While big animals like rhinos and tigers are typically at the forefront of conversations about wildlife trade and protections, there are hundreds, if not thousands, of other species that are just as threatened. However, as new research confirms, many of these endangered animals don’t receive protections for years.

As Science Magazine reports, “On average, it can take 10 years for nations to agree on protections for species already known to be at risk from the wildlife trade.” Simply put, there must be faster action for threatened species. As Science Magazine continues:

Though elephants, rhinos, and tigers headline the trade in endangered wildlife, thousands of other lesser-known species are also hunted, captured, or maimed to turn a profit. To see whether species scientists consider imperiled are also getting attention from global policymakers, the researchers compared two lists. The first is an authoritative tally of 958 threatened species affected by the international wildlife trade compiled by the International Union for Conservation of Nature (IUCN) in Gland, Switzerland. The second is of species protected by the Convention on International Trade in Endangered Species of Wild Fauna and Flora (CITES), the primary international agreement aimed at curbing the wildlife trade.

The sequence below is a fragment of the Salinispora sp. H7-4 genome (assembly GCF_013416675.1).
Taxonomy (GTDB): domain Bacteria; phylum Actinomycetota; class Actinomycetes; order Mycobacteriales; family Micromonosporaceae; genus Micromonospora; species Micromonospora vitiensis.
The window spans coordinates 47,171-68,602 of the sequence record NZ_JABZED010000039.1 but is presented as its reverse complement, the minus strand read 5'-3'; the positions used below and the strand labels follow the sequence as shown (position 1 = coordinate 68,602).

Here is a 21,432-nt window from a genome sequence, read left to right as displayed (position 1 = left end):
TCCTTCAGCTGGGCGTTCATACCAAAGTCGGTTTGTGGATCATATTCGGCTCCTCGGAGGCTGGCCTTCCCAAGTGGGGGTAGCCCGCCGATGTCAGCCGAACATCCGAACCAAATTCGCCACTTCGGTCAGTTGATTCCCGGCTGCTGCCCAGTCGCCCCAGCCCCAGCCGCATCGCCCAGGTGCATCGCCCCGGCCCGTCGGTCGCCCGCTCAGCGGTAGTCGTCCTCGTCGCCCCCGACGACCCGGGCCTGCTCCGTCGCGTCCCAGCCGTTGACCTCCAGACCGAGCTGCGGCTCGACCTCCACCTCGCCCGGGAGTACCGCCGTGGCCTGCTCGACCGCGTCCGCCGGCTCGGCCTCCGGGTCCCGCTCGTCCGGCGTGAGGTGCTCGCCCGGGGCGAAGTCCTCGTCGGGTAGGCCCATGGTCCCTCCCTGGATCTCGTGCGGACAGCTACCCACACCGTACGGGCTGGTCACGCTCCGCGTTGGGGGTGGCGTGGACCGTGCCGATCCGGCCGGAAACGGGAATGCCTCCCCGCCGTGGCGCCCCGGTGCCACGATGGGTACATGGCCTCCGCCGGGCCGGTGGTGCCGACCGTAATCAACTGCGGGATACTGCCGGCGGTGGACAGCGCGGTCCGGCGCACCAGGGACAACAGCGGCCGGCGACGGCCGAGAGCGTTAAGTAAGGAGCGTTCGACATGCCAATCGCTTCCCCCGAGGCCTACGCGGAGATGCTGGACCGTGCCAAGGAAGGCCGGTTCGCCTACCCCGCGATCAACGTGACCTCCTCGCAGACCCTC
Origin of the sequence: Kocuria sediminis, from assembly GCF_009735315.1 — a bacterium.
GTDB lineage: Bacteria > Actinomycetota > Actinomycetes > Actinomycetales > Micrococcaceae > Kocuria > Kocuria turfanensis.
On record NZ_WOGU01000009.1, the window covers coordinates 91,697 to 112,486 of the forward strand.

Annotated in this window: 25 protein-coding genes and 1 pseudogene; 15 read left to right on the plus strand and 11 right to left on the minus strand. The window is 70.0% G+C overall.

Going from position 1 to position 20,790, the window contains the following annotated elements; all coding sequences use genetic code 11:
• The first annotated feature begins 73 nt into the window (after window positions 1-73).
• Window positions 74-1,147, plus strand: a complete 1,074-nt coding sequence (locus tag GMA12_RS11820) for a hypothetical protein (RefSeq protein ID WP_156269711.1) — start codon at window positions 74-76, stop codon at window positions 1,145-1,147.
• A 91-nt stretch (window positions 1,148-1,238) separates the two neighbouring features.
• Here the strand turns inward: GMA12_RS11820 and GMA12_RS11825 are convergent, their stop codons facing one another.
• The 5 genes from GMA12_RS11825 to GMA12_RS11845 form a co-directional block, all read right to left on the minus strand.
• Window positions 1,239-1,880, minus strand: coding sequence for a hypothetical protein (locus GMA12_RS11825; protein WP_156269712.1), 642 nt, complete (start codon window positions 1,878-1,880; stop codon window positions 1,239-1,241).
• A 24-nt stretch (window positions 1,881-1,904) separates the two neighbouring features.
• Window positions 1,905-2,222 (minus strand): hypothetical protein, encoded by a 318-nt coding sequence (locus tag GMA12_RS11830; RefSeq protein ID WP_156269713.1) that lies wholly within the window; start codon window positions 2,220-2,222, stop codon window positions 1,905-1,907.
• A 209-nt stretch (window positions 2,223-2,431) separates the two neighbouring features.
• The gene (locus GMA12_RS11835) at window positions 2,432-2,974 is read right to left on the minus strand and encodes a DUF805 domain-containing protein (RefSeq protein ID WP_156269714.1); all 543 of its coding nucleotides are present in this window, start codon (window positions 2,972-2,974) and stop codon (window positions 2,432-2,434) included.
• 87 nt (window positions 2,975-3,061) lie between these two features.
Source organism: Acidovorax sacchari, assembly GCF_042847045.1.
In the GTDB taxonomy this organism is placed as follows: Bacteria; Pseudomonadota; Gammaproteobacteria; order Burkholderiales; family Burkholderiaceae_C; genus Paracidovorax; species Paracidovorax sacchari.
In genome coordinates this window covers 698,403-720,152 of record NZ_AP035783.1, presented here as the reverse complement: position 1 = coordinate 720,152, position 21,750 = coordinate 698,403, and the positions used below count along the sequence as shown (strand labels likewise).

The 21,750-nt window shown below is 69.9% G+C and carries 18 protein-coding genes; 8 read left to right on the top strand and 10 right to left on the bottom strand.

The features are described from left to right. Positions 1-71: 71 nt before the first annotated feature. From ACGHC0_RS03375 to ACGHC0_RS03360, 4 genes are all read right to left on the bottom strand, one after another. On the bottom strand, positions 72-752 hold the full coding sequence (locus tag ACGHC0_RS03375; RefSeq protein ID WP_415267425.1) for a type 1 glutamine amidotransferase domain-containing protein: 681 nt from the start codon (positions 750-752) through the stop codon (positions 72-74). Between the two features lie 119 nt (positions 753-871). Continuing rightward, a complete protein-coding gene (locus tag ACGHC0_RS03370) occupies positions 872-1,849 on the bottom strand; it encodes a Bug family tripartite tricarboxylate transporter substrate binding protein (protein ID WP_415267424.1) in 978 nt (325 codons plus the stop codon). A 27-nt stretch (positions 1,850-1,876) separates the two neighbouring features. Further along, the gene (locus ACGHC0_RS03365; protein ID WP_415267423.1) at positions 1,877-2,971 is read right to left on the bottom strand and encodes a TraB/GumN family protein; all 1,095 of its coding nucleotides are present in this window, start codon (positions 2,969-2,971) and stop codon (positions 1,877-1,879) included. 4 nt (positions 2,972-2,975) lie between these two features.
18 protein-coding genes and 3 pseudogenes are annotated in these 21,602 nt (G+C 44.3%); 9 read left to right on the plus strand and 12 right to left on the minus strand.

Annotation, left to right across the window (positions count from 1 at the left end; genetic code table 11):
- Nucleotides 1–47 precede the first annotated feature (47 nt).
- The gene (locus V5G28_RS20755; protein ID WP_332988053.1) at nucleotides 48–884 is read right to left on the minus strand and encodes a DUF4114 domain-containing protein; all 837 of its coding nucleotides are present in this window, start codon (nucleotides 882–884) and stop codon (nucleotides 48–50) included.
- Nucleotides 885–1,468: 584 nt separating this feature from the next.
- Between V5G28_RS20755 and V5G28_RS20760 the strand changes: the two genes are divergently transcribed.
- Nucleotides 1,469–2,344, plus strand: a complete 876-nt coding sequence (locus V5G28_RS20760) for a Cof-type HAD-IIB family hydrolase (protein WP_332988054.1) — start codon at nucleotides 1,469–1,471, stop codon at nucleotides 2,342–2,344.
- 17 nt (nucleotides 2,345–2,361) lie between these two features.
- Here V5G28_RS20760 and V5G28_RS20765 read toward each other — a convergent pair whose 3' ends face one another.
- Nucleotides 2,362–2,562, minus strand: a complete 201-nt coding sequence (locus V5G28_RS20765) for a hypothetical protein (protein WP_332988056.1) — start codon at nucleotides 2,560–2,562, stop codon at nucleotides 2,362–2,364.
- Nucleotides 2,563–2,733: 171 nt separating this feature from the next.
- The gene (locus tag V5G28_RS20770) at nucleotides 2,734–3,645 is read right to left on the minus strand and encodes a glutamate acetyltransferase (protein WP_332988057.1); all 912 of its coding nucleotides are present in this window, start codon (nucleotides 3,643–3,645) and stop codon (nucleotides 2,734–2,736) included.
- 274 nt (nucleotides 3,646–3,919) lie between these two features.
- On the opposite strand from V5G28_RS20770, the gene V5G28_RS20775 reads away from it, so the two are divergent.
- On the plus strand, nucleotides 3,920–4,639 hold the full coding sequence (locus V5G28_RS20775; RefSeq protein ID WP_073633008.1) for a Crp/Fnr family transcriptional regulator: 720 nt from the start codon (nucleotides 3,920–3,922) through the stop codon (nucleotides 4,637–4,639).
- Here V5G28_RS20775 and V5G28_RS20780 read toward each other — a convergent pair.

“We thought we would see tight agreement” between the IUCN and CITES lists, says Eyal Frank, an economist at the University of Chicago and co-author of the paper. But the researchers found that more than one-quarter, or 28%, of IUCN’s at-risk species are not protected under CITES, the authors report today in Science. And they found that once IUCN lists a species as threatened, it takes an average of 10 years to receive protection under CITES. Some species are still waiting, 24 years after making the IUCN list.

Read the full story in Science Magazine.

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